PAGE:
South Africans’ patterns are seemingly settling into a new normal in terms of shopping behavior, with most retail stores and restaurants having reopened. Undoubtedly the way people spend has changed, with priorities differing immensely from our (by now long forgotten) pre-lockdown ways. The reality is setting in that our daily routines as well as our finances will be affected for many months to come. People are spending significantly less on some items and increasingly more on others [1] . This is true for licensed products too – several categories will slow down during this time, while others, that could help people settle into their new normal, will thrive. Products that will benefit consumers, whether physically or emotionally, will likely continue to sell in large volumes, and retailers and licensees that can effectively capitalise on these categories will likely succeed throughout 2020 and beyond. A few emerging categories on our list are:

Board Games:  

People are spending more time together, allowing families to reconnect. Many are turning to board games as a way to spend time together over electronic entertainment. Board game sales in the UK are up 240% [2] and similar trends have been seen across the world. This type of behavior brings along a big opportunity for board games and peripheral product.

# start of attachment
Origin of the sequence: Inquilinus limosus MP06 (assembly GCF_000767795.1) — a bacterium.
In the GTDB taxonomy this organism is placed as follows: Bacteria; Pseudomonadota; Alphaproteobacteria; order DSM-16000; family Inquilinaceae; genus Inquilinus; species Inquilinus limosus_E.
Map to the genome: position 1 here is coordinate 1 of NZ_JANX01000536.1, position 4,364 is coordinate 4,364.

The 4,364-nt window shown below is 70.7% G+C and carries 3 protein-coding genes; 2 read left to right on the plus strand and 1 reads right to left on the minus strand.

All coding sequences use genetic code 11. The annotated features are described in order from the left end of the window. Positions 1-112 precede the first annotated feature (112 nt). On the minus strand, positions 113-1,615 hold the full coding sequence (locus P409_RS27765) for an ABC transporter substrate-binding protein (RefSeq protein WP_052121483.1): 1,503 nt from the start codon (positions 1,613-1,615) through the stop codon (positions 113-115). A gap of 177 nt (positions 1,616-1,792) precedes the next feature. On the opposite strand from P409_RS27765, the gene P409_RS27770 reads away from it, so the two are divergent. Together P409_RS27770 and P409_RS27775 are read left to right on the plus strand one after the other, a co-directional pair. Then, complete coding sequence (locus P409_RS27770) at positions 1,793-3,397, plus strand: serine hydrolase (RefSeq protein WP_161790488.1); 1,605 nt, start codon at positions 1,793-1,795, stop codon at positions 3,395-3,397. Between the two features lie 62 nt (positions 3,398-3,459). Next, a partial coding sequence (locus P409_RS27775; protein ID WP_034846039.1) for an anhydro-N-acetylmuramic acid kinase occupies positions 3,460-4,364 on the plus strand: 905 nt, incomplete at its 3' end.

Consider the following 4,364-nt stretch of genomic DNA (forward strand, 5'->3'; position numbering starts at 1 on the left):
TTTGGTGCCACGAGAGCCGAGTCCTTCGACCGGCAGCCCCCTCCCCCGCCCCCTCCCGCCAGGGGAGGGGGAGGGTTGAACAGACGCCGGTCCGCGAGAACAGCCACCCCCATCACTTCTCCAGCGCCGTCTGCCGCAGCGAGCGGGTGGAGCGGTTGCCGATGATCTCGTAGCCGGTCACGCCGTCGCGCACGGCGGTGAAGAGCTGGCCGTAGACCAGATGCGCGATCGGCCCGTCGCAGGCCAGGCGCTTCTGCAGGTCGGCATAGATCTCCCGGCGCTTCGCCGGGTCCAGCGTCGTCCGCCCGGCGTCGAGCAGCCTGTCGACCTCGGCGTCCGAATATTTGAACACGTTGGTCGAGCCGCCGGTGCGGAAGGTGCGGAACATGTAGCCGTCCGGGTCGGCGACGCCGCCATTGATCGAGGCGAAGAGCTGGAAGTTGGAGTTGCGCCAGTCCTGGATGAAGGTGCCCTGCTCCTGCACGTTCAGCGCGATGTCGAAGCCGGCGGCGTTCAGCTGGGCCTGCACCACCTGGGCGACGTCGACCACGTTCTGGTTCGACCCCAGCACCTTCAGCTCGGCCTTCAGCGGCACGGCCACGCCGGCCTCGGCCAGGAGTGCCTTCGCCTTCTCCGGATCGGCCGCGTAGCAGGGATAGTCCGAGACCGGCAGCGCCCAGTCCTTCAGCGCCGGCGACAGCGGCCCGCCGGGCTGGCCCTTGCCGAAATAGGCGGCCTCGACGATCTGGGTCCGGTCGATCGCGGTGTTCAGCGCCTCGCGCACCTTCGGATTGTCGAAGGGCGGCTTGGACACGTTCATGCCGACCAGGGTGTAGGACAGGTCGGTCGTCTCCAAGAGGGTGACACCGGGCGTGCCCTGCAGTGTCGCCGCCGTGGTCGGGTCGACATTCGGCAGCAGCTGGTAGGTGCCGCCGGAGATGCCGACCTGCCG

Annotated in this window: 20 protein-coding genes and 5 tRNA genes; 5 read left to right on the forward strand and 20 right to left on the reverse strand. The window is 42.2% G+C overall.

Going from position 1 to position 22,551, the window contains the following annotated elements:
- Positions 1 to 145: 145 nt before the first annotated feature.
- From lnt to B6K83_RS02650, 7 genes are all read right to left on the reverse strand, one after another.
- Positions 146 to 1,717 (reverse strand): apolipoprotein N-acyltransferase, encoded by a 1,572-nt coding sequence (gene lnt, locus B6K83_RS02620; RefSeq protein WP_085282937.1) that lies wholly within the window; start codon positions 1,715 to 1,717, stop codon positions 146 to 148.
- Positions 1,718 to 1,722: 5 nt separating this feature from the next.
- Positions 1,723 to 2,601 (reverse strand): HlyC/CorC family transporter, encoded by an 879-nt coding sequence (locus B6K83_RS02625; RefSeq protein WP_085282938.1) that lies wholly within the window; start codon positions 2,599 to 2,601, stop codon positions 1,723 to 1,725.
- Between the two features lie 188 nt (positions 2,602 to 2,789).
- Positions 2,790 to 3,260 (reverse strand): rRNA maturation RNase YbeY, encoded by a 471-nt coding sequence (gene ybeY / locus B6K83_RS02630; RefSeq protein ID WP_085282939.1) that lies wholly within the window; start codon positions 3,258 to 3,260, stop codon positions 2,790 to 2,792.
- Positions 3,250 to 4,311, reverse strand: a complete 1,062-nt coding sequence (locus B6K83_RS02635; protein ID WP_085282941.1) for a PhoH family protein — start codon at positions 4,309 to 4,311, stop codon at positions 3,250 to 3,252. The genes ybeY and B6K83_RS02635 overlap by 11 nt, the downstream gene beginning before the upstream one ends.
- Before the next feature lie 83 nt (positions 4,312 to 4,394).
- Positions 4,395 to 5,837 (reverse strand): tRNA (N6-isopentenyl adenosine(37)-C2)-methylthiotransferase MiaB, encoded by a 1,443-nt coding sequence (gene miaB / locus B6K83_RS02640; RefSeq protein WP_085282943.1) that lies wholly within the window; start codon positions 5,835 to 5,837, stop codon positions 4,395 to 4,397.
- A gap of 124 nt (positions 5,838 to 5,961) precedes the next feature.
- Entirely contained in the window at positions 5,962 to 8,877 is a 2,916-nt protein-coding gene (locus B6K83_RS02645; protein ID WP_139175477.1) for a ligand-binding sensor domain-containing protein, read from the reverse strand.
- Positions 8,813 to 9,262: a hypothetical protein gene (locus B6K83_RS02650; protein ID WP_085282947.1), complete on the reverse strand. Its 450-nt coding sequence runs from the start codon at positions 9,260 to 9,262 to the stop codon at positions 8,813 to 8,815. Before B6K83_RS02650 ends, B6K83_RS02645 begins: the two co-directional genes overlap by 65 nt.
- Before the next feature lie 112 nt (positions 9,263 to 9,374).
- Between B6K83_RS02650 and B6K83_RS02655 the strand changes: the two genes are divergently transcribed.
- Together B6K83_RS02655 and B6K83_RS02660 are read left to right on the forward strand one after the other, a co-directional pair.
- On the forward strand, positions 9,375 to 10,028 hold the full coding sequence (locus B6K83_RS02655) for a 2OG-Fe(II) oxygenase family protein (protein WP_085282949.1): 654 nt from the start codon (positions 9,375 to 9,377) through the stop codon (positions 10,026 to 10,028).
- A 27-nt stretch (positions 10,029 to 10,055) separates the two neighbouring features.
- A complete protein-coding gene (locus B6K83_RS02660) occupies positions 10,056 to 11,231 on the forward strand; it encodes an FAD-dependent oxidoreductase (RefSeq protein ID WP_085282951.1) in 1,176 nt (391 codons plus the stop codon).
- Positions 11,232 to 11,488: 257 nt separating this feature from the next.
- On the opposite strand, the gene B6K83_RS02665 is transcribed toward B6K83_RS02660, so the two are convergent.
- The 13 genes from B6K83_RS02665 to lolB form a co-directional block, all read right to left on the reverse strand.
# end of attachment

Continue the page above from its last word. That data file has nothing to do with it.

As even the most outgoing and extroverted of us are being forced to become homebodies, loungewear and sleepwear sales have performed extremely well. ‘All casual, all the time’ has become the dress code for many, and a study done by Mckinsey [3] believes that this trend will be with us for a while, as people will continue to work remotely in the future with more flexible hours. The loungewear trend will definitely evolve, with elevated designs that can be worn from the couch, to your laptop and even to meet friends for a (socially distanced) stroll in the park.

Face coverings:

Face masks have become a wardrobe essential, and children and adults looking to enhance their masked look can now do so, with various sports teams and character brands jumping at the opportunity. Brands need to however, be careful not to be seen profiteering from a pandemic. But so far, it seems like most big brands are donating some (if not all) proceeds to charitable causes [4].  It is likely that, over time, face coverings will become ‘normal’ and a daily routine. When this happens, brands might be seen to have more fun with masks and revenue from sales, a part of their ongoing income.

Time will tell if these trends will lead to a fundamental reset on shopping behavior or whether it will be a short blip. What is clear is that the consumer is going to support brands that is looking to not just benefit themselves, but also the well-being of consumers. [5]